“If it’s not written,
it didn’t happen”

Lonny Holmes, Former SF Medic,
Commits to Printing SF History

Lonny Holmes going for the great shot of A Company, 19th SF. Taken during the a parachute jump in October 2015 (Courtesy Lonny Holmes).

By Debra Holm

If you enjoy reading the Sentinel, with its articles featuring various aspects of Army Special Forces history and topics of interest to the community, you really have one person to thank for that pleasure: Lonny Holmes.

The Sentinel was originally edited, designed, and published by Chapter member John Joyce from October 2010 to August 2011. Lonny Holmes, who at the time was Chapter President, made contributions to each issue. John’s business obligations forced him to stop his work on the Sentinel.

Lonny, who was still the Chapter president at the time, made the decision to become the Sentinel’s editor in February 2012. Having previously held positions as editor of the newsletter for the Association of Physician’s Assistants in Cardiovascular Surgery and on the editorial board of a few peer-reviewed journals, he continued with confidence. His confidence was well-founded because he had won accolades and recognition for his efforts in that field.

About Lonny Holmes

Louis (Lonny) Holmes was born in Los Angeles, California. Growing up in Southern California, he surfed the waves of the South Bay in the 1950s and 1960s. On weekends and summers, he spent time at his father’s ranch in the Anza Borrego Desert, where he developed a lifelong love of the natural world while observing the wide variety of plants and wildlife of the area.

After two years of college, Lonny enlisted in the United States Army. He completed the Q-course in 1964, becoming qualified as a SF medic 91B/18D, and continuing to maintain the MOS of 05B/18E.

Lonny was initially assigned to Company A, ODA 5, 3rd Special Forces Group as a junior medic. He was headed to Nigeria in 1966 when he received orders for reassignment to D Company, 1st Special Forces Group, Airborne, ODA 432, which deployed to Thailand in October 1966. While there, he began training at the SFOB. The mission was to build a base camp and begin counterinsurgency training of the Royal Thai Army Infantry, and one of Lonny’s jobs as senior medic was to train the RTA medics. He also held daily sick call and patrolled in the mountainous rain forest with the training companies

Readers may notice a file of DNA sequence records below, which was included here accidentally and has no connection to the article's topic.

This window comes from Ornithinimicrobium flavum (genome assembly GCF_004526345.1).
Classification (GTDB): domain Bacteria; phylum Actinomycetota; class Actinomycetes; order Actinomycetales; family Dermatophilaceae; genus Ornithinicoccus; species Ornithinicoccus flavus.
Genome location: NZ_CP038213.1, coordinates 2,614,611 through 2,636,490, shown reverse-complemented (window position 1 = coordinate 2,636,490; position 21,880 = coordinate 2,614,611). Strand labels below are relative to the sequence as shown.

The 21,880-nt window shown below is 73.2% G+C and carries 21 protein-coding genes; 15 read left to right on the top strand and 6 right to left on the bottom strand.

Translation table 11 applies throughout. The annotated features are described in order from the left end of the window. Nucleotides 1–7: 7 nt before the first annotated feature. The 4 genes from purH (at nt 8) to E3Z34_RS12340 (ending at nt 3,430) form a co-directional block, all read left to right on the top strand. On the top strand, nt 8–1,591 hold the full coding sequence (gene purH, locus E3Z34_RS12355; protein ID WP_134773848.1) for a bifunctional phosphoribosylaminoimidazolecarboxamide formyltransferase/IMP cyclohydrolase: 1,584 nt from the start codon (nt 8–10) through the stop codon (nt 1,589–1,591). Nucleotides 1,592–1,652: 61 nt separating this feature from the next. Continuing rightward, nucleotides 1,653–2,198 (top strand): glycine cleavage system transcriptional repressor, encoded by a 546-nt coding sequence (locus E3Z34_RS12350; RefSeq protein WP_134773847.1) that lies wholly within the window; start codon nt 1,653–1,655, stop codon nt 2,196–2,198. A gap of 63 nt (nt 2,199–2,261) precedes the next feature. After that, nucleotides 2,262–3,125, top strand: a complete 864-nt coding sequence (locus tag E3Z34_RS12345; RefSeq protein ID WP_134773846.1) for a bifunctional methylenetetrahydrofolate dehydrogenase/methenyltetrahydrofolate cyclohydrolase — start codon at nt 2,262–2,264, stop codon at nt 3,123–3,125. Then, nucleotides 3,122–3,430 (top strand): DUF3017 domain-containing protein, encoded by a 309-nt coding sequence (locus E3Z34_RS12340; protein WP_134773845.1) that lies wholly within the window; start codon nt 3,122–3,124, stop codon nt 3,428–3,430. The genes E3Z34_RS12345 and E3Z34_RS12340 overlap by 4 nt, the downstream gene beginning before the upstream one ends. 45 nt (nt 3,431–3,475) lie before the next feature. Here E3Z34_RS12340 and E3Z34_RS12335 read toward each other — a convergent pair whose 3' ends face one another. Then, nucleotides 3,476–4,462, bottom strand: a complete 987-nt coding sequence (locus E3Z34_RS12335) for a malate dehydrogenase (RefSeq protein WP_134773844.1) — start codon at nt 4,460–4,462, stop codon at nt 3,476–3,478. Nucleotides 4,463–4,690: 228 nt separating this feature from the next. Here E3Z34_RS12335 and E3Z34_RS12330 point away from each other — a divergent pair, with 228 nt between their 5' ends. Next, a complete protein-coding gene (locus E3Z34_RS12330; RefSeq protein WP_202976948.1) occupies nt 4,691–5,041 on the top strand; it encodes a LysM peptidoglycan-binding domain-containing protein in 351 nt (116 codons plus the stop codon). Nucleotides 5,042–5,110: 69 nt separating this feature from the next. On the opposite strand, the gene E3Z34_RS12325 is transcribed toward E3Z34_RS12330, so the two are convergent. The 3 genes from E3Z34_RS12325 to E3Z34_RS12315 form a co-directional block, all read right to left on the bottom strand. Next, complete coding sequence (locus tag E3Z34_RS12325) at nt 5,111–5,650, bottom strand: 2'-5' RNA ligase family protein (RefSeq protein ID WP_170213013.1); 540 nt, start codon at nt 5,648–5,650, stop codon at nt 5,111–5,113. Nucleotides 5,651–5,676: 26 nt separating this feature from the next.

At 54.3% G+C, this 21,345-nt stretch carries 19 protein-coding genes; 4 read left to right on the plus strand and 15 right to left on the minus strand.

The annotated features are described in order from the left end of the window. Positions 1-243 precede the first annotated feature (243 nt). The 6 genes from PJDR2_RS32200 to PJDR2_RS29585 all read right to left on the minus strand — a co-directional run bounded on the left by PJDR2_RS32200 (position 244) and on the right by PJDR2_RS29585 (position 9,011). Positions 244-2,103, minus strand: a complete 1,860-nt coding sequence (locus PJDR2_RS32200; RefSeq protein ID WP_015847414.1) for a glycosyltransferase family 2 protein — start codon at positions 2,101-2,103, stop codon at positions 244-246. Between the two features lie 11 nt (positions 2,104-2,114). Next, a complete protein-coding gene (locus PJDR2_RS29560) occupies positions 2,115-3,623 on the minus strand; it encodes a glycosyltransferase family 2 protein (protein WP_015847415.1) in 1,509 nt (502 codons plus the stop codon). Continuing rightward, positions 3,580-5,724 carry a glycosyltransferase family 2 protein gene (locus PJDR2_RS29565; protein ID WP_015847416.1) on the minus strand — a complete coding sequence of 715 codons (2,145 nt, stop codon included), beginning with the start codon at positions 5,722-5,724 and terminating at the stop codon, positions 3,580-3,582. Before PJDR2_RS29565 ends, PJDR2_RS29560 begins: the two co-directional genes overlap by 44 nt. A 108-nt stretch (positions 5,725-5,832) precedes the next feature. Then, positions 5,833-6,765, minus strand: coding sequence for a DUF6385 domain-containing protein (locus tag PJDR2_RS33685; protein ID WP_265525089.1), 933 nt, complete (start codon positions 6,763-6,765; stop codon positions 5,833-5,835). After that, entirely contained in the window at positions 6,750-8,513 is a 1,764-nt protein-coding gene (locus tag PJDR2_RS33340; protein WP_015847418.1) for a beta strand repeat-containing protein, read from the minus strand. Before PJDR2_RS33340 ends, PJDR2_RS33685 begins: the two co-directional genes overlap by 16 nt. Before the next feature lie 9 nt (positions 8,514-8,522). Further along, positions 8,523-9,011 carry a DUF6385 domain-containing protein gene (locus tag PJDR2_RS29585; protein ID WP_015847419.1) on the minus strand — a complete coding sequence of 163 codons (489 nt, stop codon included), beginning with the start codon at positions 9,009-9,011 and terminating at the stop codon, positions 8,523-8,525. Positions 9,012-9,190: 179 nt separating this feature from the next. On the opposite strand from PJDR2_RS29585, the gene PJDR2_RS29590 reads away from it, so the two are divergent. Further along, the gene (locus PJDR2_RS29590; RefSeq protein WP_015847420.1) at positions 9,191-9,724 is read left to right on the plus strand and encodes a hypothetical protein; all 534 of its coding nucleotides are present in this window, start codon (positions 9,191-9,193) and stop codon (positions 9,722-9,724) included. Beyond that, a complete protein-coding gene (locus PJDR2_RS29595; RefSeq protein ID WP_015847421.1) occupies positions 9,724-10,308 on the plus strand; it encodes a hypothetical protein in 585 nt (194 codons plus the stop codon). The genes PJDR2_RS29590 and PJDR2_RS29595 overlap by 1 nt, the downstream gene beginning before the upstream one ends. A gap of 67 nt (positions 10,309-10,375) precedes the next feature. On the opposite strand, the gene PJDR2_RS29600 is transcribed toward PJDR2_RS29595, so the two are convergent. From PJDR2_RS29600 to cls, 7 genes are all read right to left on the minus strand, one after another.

1966 SGT Lonny Holmes at center at Med Cap with Thai Special Forces.

In early 1967, the team redeployed to the SFOB in Lopburi to begin training the Queen’s Cobras Battalions, destined for action in South Vietnam. He also helped staff the HQ dispensary awaiting assignment to Jumpmaster school and the 8-week Special Forces Professional Course (recon), which he completed in the summer.

Later that year, he was assigned to ODA 4624 in North Central Thailand to start a counterinsurgency course for the Royal Thai Police.

After nearly two years of Thai mission training and deployment, he was reassigned to ODA 251, Company B, 5th Special Forces Group. Their SF A-Camp, Plei Djereng, was located in II Corps, due west of Pleiku, adjacent to the Laotian border. There he served as medical supervisor of the team, which included providing medical care to all members of the CIDG (5 companies), their families, and local villagers. In camp defense, he manned a .50 cal machine gun, and did combat patrols in our TAOR with the CIDG troops.

Platoon Leader SSG Holmes, 1969 Kontum MIKE Force Company Operation at Bonson. (Courtesy Lonny Holmes)

In late 1968, he was assigned to II Corps MIKE Force in Kontum as combat operation platoon leader and senior battalion medic. He ran combat missions with companies in Kontum, Pleiku and Bon Son provinces. At the end of this tour, he received the coveted Combat Infantry Badge.

Returning to Thailand, he was assigned to several ODAs working with the Royal Thai Border Police. One of the ODAs established a five-week advanced medical training school at the Royal Thai Police General Hospital. While on this assignment, he worked with and became friends with SF Medic Gary Rose, later serving as the best man at his wedding. When Gary Rose received the Medal of Honor in 2017, Lonny, along with John Stryker Meyer, attended the ceremony at the White House.